It’s sad to consider Syria and how it is thrown into the news these days. The country comes across as a place of oppression and cruel dictatorship, a place where the USA has “invoked sanctions.” Along with many other countries in the region, the young people are burning with a desire to be a modern democracy – a painful process. To me, Syria is like a venerable great-grandparent, a country containing one of the oldest continually occupied cities in the world. I want to honor this place and the people who were friendly and kind to me.
I fell in love with Damascus in 2003. I was alone in that city, alone in my hotel, as my
husband and the group stayed at Dar Meir Musa a couple hours north in the mountains. But I felt at home here. My husband, Shabda, was on a TV show like 20/20. One man with a mop stopped me in the hall. “Salaams. I see your wife on TV!” He meant “husband.” English is a rare language here. I felt safe. It’s like this: if I set my handbag down on the busy sidewalk and walked away, someone would grab it and run after me, calling in French and Arabic, eager to say that they are returning this to me! But that was before the city was flooded with Iraqi refugees in the last 5 years. Still, you could NEVER do that in New York or Rome. In any Western city. My favorite memories are strolling the streets after the Ramadan fast-breaking meal among the families and baby strollers. At about 10 pm it felt like a festival. One evening I bought a warm nightgown with the word “dream” set in small crystals on the practical grey fabric. I still wear it – 8 years later – and dream of Damascus.Prayer for Syria 2003 I Let there always be sky choreography; pigeon flocks in formation Brown, cream and pinto, wings sunlit, dull, then colored again – wings above Damascus, lifting my eyes higher than the minarets. The flock comes apart – bird by bird onto the coop below my window while the world of Ramadan breaks fast and clusters of girls and women pressed into gray winter coats, scarf-headed, more modest than pigeons, stroll souk and sidewalk. II Syrian Times tucked under my arm, I pass through groups of Saudi oilmen, slow and easy on the sidewalk, clicking beads in the morning sun. Brown cloth falls from their wide shoulders, lifts in the breeze of the revolving door of the Cham Palace Hotel, where the concierge sits at her desk, flipping her dark hair absently with a gold pen. III In the bird market, pigeon buyers assemble an all white or black collection; match feathers to a herd of goats. Chickens have learned to stay put, tethered by kitchen string above a box filled with rabbits whose soft feet never touch the floor. IV What am I tethered to, and with whom do I weep, soar and turn? Muslim women here correct me in the saint’s shrine; they are trying to squeeze me into the only flock they know. I say: let Syrian women be safe from harm. May they find themselves on sidewalks decked in winter coats vivid as tumeric, coats colored lemon rind or pomegranate juice. V Parting from this city with its ancient trees, sweet with songbirds, we arc above the earth rising 37000 feet over the pole. Let there be connectedness and peace – a wish held by all who fly – between the ground we rise from, and the place we land. <>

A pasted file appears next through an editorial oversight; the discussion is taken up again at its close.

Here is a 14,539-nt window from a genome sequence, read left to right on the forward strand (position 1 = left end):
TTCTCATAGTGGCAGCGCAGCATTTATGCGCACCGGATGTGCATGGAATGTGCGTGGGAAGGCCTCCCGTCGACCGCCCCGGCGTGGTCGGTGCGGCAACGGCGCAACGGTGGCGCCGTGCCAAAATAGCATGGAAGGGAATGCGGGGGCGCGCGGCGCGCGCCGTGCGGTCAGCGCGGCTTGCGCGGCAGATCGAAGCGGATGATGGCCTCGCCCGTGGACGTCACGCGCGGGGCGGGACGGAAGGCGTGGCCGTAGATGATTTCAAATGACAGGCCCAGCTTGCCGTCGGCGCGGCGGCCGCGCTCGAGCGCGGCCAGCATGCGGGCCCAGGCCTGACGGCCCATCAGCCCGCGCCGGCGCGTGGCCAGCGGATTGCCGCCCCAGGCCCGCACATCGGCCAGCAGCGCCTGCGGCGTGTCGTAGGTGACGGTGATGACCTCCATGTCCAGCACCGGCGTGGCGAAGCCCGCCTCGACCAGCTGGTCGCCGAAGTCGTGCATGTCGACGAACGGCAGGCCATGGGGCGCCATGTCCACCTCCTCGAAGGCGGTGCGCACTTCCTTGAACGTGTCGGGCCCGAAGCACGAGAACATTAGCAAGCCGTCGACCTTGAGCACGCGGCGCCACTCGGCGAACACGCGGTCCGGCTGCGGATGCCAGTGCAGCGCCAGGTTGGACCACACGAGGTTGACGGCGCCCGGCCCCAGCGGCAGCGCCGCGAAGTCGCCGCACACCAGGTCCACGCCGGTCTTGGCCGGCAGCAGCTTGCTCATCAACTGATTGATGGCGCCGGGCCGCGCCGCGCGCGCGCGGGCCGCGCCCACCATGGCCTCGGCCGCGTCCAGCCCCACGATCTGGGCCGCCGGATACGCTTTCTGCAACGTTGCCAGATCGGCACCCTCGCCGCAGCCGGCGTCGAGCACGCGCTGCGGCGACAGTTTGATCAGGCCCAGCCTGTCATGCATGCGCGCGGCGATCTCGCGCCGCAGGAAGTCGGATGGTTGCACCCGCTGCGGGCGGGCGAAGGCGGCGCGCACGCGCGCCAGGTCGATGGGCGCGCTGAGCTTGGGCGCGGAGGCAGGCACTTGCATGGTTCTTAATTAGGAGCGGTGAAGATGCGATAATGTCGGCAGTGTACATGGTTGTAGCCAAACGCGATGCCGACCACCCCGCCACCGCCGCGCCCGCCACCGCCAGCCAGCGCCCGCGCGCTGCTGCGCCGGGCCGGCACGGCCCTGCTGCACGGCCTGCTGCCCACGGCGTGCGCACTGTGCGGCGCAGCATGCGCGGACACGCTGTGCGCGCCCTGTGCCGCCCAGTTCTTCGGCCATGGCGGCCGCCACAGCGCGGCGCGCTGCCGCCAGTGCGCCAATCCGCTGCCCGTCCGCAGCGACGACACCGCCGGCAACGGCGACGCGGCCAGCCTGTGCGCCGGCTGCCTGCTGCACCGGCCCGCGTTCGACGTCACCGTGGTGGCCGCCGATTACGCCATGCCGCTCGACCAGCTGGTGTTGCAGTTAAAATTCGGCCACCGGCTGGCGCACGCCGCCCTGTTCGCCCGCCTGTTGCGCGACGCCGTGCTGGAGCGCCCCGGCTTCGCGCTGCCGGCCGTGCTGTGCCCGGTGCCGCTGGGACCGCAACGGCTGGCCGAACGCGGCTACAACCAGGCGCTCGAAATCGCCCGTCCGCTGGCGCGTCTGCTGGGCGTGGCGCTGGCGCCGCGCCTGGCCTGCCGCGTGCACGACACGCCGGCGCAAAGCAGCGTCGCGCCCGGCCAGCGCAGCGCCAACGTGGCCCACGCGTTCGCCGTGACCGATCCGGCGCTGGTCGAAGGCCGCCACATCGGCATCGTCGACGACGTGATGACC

With regard to the “Arab World,” Chris Hedges https://www.commondreams.org/view/2011/05/02?print writes: …So I was in the Middle East in the days after 9/11. “We had garnered the empathy of not only most of the world, but the Muslim world who were appalled at what had been done in the name of their religion… And the tragedy was that if we had the courage to be vulnerable, if we had built on that empathy, we would be far safer and more secure today than we are.”
If you want to read more about MY ADVENTURES IN SYRIA, go to SEARCH under Tamam’s links on screen right and type in: “Syria.”